They think my job is easy. They imagine that I retire to my room after saying NO, reveling in some kind of sinister satisfaction, gloating with an evil laugh. (Bwahahahaha!) I am the villain in the script, the one with the kryptonite, always thwarting their plans. But it just isn’t true.

Maybe someday I will look back and wish that I had not said NO as often. Maybe, when they are all grown up, my kids will still insist that I was too strict. Maybe they will entertain everyone at the holidays with embarrassing stories about my husband and me, about how we REALLY were the meanest, most awful parents. Maybe, and this is where it gets really frightening, it will all fall apart, and they will blame our parenting for their own bad choices and rebellion.

Or maybe they will thank us. Maybe they will appreciate just a little bit more the very word that they hate. Maybe they will feel grateful, as I feel grateful to my parents, who loved and trusted me but did not shy from saying NO.

Maybe someday they will understand.

It’s a gamble, really, a risk that we all take in those weird years between helping our children order from the kids’ menu and taking them to get a driver’s license. All parents walk the same wire, seeking a safe balance between being overly strict and being too permissive. There is no simple answer, no decision that fits the needs of every child or every family, but the compromise in our family is that even though we do say no often, we always say yes more – yes to fun, yes to adventures and time with friends, yes to building character, yes to hugs, yes to trying new things and facing our fears, yes to family, yes to celebrations, and yes to love.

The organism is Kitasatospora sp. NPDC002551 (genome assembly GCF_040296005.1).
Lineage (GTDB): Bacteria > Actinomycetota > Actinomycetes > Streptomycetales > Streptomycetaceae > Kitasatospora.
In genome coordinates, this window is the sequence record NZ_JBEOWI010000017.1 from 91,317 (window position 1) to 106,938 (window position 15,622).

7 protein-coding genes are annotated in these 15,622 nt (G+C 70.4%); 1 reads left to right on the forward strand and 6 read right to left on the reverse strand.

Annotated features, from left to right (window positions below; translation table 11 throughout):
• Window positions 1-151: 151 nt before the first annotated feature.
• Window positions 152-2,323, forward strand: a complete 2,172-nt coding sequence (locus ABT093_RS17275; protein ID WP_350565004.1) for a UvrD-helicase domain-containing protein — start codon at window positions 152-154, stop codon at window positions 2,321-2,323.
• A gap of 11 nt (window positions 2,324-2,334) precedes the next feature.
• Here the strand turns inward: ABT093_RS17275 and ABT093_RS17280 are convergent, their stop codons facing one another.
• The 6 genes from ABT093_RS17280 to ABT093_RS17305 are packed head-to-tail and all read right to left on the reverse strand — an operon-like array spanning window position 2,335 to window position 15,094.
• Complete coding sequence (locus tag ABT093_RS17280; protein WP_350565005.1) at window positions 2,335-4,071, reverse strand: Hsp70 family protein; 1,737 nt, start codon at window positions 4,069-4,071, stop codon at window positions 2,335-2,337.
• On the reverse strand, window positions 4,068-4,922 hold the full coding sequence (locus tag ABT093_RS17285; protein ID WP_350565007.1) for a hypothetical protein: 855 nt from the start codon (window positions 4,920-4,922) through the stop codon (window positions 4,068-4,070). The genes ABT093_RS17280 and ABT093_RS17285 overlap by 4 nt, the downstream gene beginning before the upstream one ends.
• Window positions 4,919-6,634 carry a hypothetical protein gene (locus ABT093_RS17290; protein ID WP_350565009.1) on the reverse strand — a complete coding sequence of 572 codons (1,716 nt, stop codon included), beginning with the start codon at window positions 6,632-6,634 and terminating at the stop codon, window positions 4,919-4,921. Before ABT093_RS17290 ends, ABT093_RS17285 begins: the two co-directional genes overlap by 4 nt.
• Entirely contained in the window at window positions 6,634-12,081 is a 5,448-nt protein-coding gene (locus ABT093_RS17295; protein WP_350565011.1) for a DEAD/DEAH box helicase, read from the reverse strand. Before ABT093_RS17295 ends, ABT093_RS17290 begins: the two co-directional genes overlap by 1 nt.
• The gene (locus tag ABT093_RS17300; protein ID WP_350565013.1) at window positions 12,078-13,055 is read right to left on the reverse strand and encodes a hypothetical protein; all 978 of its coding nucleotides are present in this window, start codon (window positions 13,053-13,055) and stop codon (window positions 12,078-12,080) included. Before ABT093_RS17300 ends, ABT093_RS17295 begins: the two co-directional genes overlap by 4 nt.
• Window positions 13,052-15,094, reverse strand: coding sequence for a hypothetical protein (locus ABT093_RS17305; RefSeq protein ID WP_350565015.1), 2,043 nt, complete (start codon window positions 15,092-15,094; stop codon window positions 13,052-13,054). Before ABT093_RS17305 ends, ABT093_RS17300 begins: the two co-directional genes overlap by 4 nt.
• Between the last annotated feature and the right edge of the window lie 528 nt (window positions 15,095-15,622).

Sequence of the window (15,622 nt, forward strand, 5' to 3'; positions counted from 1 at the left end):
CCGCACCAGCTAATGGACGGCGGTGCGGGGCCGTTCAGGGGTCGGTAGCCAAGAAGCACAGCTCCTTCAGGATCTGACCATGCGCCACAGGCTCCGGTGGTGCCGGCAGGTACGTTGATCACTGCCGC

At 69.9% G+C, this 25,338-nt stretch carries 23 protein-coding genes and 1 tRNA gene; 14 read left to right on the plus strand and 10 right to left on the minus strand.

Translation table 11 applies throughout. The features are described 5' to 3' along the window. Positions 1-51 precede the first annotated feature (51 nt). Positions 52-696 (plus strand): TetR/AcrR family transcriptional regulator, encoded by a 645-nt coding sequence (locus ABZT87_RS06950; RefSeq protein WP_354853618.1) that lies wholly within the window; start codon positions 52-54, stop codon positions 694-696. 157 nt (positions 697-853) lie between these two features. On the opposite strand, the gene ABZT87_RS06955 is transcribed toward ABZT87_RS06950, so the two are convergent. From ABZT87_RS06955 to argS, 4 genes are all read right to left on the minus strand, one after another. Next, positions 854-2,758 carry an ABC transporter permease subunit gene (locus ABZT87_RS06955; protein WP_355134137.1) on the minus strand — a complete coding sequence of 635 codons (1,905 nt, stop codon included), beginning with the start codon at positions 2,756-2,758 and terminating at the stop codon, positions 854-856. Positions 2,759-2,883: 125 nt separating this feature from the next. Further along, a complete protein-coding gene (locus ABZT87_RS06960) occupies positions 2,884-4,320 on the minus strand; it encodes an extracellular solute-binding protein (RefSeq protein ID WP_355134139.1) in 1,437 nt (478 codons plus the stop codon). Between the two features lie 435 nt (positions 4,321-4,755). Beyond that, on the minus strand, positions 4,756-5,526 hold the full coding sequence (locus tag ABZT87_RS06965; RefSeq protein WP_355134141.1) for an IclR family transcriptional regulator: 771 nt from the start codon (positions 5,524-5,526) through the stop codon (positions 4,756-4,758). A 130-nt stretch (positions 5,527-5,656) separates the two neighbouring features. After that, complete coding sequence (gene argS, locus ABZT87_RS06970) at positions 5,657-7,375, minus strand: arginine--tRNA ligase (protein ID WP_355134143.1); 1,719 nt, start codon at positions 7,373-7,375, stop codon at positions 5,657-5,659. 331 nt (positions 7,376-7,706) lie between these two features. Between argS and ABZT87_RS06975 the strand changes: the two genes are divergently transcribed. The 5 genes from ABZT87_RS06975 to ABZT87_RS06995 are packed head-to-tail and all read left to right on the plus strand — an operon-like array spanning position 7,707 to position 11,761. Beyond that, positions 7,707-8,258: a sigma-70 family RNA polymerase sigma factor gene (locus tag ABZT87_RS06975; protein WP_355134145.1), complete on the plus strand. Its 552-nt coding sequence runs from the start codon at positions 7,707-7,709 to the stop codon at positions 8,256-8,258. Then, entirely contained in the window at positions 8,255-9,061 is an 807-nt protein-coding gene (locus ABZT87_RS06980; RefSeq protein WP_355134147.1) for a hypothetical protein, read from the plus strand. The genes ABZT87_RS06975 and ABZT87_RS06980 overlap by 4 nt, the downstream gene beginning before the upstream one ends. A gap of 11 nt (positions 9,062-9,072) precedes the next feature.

And when I feel uneasy about denying my children something, I remind myself that every NO is just a YES, really. It’s a yes to the values that I want to instill in the men I am raising, a yes to protecting them just a little bit longer, a yes to allowing them to earn the responsibilities and privileges that they think that they deserve. Saying NO isn’t easy. It’s a word that hurts sometimes.  I know, because it hurts me, too.  But when I say NO to my sons, it really means I LOVE YOU, and I hope that they will understand that, eventually, maybe when they have the honor of being “the meanest dads in the whole entire world” themselves.

4 thoughts on “No is Not Cool

  1. I love this, Mary Ann! It is amazing how early on in the parenting journey I find myself thinking hear same things (except they don’t talk back…yet).

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  2. Thanks, Maggie! So many parenting issues really are the same – just different – as the kids get older! Good luck! 😉

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  3. Really related to this, Mary Ann! The older Grant gets, the harder it is for him to understand NO because all of his friends are being told YES. We are sticking to our guns though and hopefully he too will be the meanest dad on earth someday too!

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  4. Oh I remember how mean I was–I will never forget how you wanted to move in with Linda, because “she was the nicest mom in the world”. It is gratifying to have your kids come back as adults and express to you how much they appreciate your “meanness” now that they are all grown up and experiencing these challenges with their own kids. Love you.